The arts in all their forms have always faced opposition, but censorship in schools seems to be more aggressive than ever. When schools perform theatrical productions that upset some viewers, the situation often becomes a hot-button issue for students, educators, administrators, parents, and communities at large. Sometimes schools are forced to cancel their artistic work because of the turmoil. It’s called censorship.

National Coalition Against Censorship (NCAC) explains: “Censorship happens whenever some people succeed in imposing their political or moral values on others by suppressing words, images, or ideas that they find offensive. A censor, traditionally, is an official whose job it is to examine literature, movies, or other forms of creative expression and to remove or ban anything she considers unsuitable. In this definition, censorship is something the government does. But censorship can also be accomplished very effectively by private groups.”

Censorship in Schools: Why it happens

There are many reasons why a school or school district decides to censor high school theatre productions. They might find the language, lyrics or actions performed on stage too mature for teenage audiences. Or they might find the story’s explorations of certain themes or issues too controversial. Students innately have a right to free speech and free expression – but when schools are tasked with managing and limiting appropriate material, censorship becomes a battlefield. 


Censorship in school theatre productions is similar to school libraries being forced to ban specific books. In fact, Banned Books Week, which represents a collective of organizations that celebrate the freedom to read, cites the following plays and musicals that have faced controversy when performed in schools:

  • The 25th Annual Putnam County Spelling Bee by William Fin and Rachel Sheinken
  • American Idiot Michael Mayer and Billie Joe Armstrong
  • And Then Came Tango by Emily Freeman
  • Cabaret by John Kander and Fred Ebb
  • Legally Blonde by Heather Hach, Nell Benjamin and Lauren O’Keefe
  • The Producers by Mel Brooks and Thomas Meehan
  • Rent by Jonathan Larson
  • Spamalot by Eric Idle and John Du Prez
  • Sweeney Todd: The Demon Barber of Fleet Street by Stephen Sondheim and Hugh Wheeler
  • Twelfth Night by William Shakespeare


Drama students at Hillsboro High School in Hillsboro, Ohio, were forced to cancel performances of She Kills Monsters by Qui Nguyen in October 2021. The play tells the story of a teenage girl who finds her deceased sister’s Dungeons & Dragons notebook. She’s then swept into an adventure in an imaginary world of her sister’s design. One of the discoveries she makes in this world is that her sister may have had a relationship with another girl.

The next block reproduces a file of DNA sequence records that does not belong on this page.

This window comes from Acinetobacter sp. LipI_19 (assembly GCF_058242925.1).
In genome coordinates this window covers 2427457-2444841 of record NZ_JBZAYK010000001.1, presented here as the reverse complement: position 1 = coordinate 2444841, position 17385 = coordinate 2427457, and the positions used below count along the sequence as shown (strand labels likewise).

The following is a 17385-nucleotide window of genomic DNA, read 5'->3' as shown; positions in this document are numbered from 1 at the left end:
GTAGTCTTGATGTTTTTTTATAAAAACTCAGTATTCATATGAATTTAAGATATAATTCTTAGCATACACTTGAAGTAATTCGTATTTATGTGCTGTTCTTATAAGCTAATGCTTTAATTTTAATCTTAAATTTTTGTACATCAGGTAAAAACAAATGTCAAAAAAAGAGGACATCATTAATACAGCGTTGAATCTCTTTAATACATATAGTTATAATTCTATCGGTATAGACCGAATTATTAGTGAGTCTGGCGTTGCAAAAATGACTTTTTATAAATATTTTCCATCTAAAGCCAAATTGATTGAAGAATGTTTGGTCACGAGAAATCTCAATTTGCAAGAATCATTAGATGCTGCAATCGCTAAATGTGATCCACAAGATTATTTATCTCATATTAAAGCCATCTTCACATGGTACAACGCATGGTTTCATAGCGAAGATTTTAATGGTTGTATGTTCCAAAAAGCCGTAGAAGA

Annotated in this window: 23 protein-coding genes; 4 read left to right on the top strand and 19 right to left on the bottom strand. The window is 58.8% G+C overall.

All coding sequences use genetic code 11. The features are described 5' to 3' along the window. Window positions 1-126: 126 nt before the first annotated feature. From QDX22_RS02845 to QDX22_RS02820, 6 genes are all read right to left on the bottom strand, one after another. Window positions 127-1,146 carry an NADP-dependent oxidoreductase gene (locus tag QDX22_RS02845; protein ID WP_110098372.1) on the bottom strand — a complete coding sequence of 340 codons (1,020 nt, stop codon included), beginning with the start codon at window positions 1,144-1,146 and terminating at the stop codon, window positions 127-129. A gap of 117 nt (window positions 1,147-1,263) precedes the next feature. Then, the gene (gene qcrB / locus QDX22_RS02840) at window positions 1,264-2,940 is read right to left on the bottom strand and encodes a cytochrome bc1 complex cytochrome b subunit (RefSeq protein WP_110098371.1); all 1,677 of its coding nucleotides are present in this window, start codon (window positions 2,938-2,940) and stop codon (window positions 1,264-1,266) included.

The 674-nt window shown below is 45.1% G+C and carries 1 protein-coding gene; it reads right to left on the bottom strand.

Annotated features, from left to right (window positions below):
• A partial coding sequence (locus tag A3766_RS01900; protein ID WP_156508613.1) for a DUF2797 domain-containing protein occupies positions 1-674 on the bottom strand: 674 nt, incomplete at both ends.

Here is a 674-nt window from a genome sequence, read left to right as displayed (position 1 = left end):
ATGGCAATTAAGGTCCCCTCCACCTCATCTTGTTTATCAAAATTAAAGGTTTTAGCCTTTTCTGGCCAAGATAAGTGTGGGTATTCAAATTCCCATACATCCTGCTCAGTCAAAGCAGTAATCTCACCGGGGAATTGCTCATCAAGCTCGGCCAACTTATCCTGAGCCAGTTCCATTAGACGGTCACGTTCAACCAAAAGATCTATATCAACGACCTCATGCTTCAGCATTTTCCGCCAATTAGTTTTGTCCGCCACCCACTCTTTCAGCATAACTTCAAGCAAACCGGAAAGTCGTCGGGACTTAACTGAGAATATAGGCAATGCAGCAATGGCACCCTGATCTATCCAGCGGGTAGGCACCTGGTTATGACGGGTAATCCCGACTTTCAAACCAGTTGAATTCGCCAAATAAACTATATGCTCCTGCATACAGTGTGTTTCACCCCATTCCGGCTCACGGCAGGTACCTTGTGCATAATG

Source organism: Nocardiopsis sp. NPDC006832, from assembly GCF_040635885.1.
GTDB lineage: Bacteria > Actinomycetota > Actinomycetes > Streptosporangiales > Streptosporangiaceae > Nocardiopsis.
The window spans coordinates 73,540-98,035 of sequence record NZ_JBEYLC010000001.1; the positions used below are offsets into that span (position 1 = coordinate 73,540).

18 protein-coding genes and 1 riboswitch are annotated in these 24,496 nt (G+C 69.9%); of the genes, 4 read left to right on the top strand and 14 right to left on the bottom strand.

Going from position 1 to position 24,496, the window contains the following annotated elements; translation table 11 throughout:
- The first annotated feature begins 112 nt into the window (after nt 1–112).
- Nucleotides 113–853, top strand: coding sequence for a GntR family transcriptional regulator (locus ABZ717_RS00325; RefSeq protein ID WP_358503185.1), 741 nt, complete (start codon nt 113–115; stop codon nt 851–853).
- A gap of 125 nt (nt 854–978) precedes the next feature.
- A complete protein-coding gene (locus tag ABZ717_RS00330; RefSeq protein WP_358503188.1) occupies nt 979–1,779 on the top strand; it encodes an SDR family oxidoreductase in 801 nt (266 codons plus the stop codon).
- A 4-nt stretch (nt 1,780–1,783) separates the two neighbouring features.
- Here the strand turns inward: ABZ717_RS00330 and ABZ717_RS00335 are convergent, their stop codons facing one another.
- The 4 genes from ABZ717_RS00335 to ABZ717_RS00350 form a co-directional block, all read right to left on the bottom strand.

The original production of She Kills Monsters premiered in 2011 at Flea Theater in New York City. There’s a version of the play that’s revised for younger audiences, which is deemed appropriate for ages 11 and up. Hillsboro High School drama students were set to perform the younger version. 

It’s been reported that the inclusion of an LGBTQ+ character in She Kills Monsters angered parents and other adults in the community, which prompted the school district to cancel performances just weeks before opening night. Hillsboro City Schools Superintendent Tim Davis released a vague statement which said, “The fall play has been canceled this year because the play was not appropriate for our K-12 audience.” Other parents and community members cited sexual innuendo, implied sexual behavior, and foul language as their opposition to the play. Many students, parents, and educators wholly disagreed with the district’s decision. 

In response to the play’s cancellation, the Hillsboro High drama students organized a GoFundMe to raise funds that would allow them to produce She Kills Monsters at a community theatre over the summer. Their goal was $5,000, and they raised nearly $24,000. The Kindred Spirits Theatre Company presented the performance at Southern State Community College in June 2022.